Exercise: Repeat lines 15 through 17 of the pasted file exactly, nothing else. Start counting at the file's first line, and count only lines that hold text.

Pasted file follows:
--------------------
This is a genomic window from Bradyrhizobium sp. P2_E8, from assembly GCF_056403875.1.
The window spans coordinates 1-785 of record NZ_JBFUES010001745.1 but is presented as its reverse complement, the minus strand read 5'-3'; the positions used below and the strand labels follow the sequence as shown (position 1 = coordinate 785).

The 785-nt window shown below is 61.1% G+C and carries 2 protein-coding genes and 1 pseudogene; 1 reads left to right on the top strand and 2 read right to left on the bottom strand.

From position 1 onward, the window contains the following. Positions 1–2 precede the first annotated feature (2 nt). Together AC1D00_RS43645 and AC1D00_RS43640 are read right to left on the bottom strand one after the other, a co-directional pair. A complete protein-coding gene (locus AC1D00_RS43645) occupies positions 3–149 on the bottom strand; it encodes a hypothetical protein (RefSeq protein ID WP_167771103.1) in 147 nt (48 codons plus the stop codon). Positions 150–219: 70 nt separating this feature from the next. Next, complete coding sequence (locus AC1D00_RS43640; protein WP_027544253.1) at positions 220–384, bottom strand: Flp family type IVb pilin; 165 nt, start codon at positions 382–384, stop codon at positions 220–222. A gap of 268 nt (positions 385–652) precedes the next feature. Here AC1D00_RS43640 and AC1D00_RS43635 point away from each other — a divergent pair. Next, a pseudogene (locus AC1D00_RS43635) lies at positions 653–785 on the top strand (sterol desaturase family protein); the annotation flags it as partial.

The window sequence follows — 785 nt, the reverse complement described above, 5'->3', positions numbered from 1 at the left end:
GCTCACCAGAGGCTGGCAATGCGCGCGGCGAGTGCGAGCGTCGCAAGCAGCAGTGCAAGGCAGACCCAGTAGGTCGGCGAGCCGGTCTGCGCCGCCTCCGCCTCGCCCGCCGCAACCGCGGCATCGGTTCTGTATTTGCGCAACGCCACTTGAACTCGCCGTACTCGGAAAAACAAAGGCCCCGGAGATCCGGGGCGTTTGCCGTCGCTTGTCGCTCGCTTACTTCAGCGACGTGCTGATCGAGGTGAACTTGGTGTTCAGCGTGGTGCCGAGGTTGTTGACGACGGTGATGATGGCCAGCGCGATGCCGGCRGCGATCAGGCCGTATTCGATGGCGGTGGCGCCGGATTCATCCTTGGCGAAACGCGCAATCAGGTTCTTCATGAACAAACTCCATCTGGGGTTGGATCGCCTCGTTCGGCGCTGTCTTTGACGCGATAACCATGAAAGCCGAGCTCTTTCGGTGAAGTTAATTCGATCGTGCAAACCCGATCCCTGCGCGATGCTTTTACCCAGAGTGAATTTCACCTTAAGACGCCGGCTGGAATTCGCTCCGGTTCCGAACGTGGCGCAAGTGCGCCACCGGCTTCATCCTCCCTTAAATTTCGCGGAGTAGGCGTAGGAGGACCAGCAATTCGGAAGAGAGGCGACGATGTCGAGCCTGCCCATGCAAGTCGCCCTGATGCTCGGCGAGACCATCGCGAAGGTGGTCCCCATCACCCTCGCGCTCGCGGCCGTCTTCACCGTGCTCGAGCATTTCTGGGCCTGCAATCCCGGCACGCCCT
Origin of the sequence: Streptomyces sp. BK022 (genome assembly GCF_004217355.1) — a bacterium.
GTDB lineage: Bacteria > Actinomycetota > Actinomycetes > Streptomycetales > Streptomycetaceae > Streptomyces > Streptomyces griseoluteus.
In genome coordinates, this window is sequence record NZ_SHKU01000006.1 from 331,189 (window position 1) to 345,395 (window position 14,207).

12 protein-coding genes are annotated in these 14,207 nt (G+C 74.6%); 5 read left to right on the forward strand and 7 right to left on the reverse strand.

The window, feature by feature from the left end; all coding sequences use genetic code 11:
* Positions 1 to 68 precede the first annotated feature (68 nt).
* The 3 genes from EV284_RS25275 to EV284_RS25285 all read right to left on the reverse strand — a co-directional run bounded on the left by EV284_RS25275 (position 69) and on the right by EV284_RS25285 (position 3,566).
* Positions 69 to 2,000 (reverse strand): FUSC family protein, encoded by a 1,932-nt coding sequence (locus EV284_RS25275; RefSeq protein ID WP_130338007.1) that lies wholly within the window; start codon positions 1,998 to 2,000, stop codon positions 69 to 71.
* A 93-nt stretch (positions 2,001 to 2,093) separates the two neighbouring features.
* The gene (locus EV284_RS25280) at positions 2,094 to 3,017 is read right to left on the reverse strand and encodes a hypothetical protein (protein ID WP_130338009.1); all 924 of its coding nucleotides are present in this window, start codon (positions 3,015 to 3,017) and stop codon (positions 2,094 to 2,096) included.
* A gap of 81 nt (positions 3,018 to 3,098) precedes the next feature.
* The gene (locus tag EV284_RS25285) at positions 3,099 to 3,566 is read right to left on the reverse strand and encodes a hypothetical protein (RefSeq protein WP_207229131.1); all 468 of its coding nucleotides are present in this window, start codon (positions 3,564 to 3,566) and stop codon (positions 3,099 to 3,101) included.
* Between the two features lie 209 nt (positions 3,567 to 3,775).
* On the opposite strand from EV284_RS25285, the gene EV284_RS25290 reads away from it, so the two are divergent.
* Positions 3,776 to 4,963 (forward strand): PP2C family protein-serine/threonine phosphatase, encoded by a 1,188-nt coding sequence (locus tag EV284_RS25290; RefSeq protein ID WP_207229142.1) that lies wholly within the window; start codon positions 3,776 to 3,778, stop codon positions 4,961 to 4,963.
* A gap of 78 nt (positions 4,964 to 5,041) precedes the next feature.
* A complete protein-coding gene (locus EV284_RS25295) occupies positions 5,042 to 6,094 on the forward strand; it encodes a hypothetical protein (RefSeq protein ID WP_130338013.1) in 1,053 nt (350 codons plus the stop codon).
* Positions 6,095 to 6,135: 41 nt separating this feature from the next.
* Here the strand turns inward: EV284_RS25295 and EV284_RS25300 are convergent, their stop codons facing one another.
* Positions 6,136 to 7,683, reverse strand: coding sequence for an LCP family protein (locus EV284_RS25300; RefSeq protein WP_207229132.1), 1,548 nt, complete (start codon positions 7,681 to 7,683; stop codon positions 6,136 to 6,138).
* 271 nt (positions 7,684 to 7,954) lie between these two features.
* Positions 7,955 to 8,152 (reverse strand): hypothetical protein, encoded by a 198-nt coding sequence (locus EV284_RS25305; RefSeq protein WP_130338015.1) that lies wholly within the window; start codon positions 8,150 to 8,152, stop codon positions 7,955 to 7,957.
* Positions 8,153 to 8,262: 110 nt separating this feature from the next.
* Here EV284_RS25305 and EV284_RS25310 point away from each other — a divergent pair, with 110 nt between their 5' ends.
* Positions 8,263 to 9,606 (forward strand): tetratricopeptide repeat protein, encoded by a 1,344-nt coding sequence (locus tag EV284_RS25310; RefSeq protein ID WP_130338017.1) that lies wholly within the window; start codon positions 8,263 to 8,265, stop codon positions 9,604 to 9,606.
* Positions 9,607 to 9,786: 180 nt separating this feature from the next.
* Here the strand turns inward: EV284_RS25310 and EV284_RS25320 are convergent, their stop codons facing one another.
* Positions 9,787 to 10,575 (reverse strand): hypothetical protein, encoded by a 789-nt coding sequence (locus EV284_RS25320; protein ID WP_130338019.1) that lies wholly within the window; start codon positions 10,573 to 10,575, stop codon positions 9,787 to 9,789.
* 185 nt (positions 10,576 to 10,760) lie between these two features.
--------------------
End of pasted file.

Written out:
* A 93-nt stretch (positions 2,001 to 2,093) separates the two neighbouring features.
* The gene (locus EV284_RS25280) at positions 2,094 to 3,017 is read right to left on the reverse strand and encodes a hypothetical protein (protein ID WP_130338009.1); all 924 of its coding nucleotides are present in this window, start codon (positions 3,015 to 3,017) and stop codon (positions 2,094 to 2,096) included.
* A gap of 81 nt (positions 3,018 to 3,098) precedes the next feature.